Harold Lauder—from the list book: The Stand
"Despite Nataly's homeliness and the medicated fog she inhabited, Oscar entertained some pretty strange Harold Lauder fantasies about her." — p. 190

J.R.R. Tolkien—author of the book series: The Lord of the Rings
"He began to plan a quartet of science-fiction fantasies that would be his crowning achievement. J.R.R. Tolkien meets E.E. "Doc" Smith." — p. 193

Joseph Conrad—author of the list book: Heart of Darkness
"He wasn't svelte by any stretch of the imagination, but he wasn't Joseph Conrad's wife no more, either." — p. 194

"La Inca too had changed since Oscar's last visit. She had always seemed ageless, the family's very own Galadriel, but now he could see that it wasn't true." — p. 197

Paulo Coelho—author of the list book: The Alchemist
"Oscar peeped the astrology books under the bed and a collection of Paulo Coelho's novels. She followed his gaze and said with a smile, Paulo Coelho saved my life." — p. 202

"But because he was a homely slob, because he really looked like un maldito parigüayo who had never had no luck in his life, the capitán took Gollum-pity on him and only punched him a couple of times." — p. 213

Aslan—from the book series: Chronicles of Narnia
" ... he had the impression of having the most fantastic series of dreams, though by the time he had his first meal, a caldo de pollo, he could not, alas, remember them. All that remained was the image of an Aslan-like figure with golden eyes who kept trying to speak to him ... " — p. 217

The Lord of the Rings and "and out of Far Harad black men like half-trolls"
"He read The Lord of the Rings for what I'm estimating the millionth time, one of his greatest loves and greatest comforts since he'd first discovered it, back when he was nine and lost and lonely and his favorite librarian had said, Here, try this, and with one suggestion changed his life. Got through almost the whole trilogy, but then the line "and out of Far Harad black men like half-trolls" and he had to stop, his head and heart hurting too much." — p. 220

message 11: by Lavan, moderator (new)

Lavan Zerach | 498 comments Mod
A couple more from The Brief Wondrous Life of Oscar Wao:

the Voice—from the book series: Dune Chronicles
"His abuela tried to exert her power, tried to use the Voice, but he was no longer the boy she'd known." — p. 227

Count FenrisDune Chronicles
"He managed to send mail home ... A couple of cards with some breezy platitudes on them. Wrote me one, called me Count Fenris. " — p. 237

message 12: by Lavan, moderator (new)

Lavan Zerach | 498 comments Mod
From Lonesome Dove:

Charles Dickens —author of the list book: Great Expectations
"The ladies' magazines had stories and parts of novels in them, in many of which were ladies who led lives so different from hers that she felt she might as well be on another planet. She liked Thackeray's ladies better than Dickens's, and George Eliot's best of all—but it was a frustration that the mail came so seldom. Sometimes she would have to wait for two or three months for her Blackwoods, wondering all the time what was happening to the people in the stories." — p. 660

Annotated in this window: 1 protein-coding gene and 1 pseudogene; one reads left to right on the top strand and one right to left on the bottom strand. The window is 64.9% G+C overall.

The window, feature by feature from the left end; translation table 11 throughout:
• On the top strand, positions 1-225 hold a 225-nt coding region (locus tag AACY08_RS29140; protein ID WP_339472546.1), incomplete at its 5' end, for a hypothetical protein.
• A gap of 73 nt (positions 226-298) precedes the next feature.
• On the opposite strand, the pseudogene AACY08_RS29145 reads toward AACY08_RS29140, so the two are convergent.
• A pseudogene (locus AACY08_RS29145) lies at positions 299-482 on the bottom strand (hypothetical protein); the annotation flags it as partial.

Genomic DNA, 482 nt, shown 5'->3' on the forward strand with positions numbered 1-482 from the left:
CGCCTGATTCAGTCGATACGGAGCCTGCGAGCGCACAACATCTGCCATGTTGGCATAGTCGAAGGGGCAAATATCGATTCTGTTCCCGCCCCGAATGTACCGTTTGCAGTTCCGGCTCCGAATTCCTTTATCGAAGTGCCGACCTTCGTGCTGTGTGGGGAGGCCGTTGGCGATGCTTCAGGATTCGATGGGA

message 13: by Lavan, moderator (new)

Lavan Zerach | 498 comments Mod
From The Lovely Bones:

To Kill A Mockingbird
" 'Mrs. Stead,' Len Fenerman said, 'does this look familiar?' He held up a paperback copy of To Kill a Mockingbird. 'Do they read this at the school?' " — p. 22

Harper Lee —author of the book series: To Kill a Mockingbird
" 'Yes,' she said, her knowledge of the school suddenly very important right now—all the policemen listening. 'Mrs. Dewitt likes to modulate her reading list, and she does a big push right before Christmas with Shakespeare. Then she passes out Harper Lee as a reward. If Susie was carrying around To Kill a Mockingbird it means she must have turned in her paper on Othello already.' " — p, 22

message 14: by Toni (new)

Toni Gary Americanah mentions Things Fall Apart a few times.

message 15: by Andrew, moderator (new)

Andrew (andyhuey) | 332 comments Mod
I just got to the To Kill A Mockingbird reference in Lovely Bones. I feel like there's some thematic importance to it, and it's not just a random reference. I don't know though. I'm not far enough into Lovely Bones to know what it's all about yet.

message 16: by Larissa (new)

Larissa Langsather (langsather) | 45 comments The Count of Monte Cristo mentions Don Quixote a couple times, too.

message 17: by Lavan, moderator (last edited Nov 13, 2018 01:16PM) (new)

Lavan Zerach | 498 comments Mod
Thank you, Toni and Larissa!

Andrew—let us know if you discover a deeper meaning of the To Kill a Mockingbird mention in The Lovely Bones, because I'm curious.

Also from The Lovely Bones:

Charles Dickens —author of the list book: Great Expectations
"Now I see the shifting, how the stack of books on my parents' bedside table changed from catalogs for local colleges, encyclopedias of mythology, novels by James, Eliot, and Dickens, to the works of Dr. Spock." — p. 125

message 18: by Lavan, moderator (new)

Lavan Zerach | 498 comments Mod
Also from The Lovely Bones:

Jane Eyre
" ... his crush had come when he was thirteen. He had seen me walking home from school ahead of him, and it was a series of simple things: my awkward plaid skirt, my peacoat covered in Holiday's fur, the way what I thought of as my mousy brown hair caught the afternoon sun so that the light moved fluidly from spot to spot as we walked home, one behind the other. And then, a few days later, when he had stood in social science class and accidentally read from his paper on Jane Eyre instead of the War of 1812—I had looked at him in a way he thought was nice." — p. 238

message 19: by Lavan, moderator (new)

Lavan Zerach | 498 comments Mod
From Streets of Laredo:

Charles Dickens —author of the list book: Great Expectations